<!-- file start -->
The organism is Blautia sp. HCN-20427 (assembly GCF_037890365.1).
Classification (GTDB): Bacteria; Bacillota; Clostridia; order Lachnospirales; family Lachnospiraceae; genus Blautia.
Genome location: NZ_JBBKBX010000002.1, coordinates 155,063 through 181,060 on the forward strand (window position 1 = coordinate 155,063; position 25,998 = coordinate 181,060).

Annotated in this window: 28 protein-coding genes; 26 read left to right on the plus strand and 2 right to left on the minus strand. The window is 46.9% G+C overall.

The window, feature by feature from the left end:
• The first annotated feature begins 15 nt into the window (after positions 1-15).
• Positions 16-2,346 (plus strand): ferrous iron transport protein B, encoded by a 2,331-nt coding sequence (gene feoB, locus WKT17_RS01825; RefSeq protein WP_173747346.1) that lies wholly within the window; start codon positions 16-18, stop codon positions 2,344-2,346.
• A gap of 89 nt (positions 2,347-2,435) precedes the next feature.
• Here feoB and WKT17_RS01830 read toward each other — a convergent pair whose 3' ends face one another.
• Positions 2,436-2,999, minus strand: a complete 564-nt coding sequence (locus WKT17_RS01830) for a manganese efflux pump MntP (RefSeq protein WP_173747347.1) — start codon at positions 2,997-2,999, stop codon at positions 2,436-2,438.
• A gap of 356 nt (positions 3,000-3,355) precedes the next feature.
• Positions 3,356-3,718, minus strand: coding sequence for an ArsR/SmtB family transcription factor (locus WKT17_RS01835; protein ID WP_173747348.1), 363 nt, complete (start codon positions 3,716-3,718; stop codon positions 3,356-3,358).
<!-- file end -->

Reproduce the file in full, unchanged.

The organism is Blautia sp. HCN-20427 (assembly GCF_037890365.1).
Classification (GTDB): Bacteria; Bacillota; Clostridia; order Lachnospirales; family Lachnospiraceae; genus Blautia.
Genome location: NZ_JBBKBX010000002.1, coordinates 155,063 through 181,060 on the forward strand (window position 1 = coordinate 155,063; position 25,998 = coordinate 181,060).

Annotated in this window: 28 protein-coding genes; 26 read left to right on the plus strand and 2 right to left on the minus strand. The window is 46.9% G+C overall.

The window, feature by feature from the left end:
• The first annotated feature begins 15 nt into the window (after positions 1-15).
• Positions 16-2,346 (plus strand): ferrous iron transport protein B, encoded by a 2,331-nt coding sequence (gene feoB, locus WKT17_RS01825; RefSeq protein WP_173747346.1) that lies wholly within the window; start codon positions 16-18, stop codon positions 2,344-2,346.
• A gap of 89 nt (positions 2,347-2,435) precedes the next feature.
• Here feoB and WKT17_RS01830 read toward each other — a convergent pair whose 3' ends face one another.
• Positions 2,436-2,999, minus strand: a complete 564-nt coding sequence (locus WKT17_RS01830) for a manganese efflux pump MntP (RefSeq protein WP_173747347.1) — start codon at positions 2,997-2,999, stop codon at positions 2,436-2,438.
• A gap of 356 nt (positions 3,000-3,355) precedes the next feature.
• Positions 3,356-3,718, minus strand: coding sequence for an ArsR/SmtB family transcription factor (locus WKT17_RS01835; protein ID WP_173747348.1), 363 nt, complete (start codon positions 3,716-3,718; stop codon positions 3,356-3,358).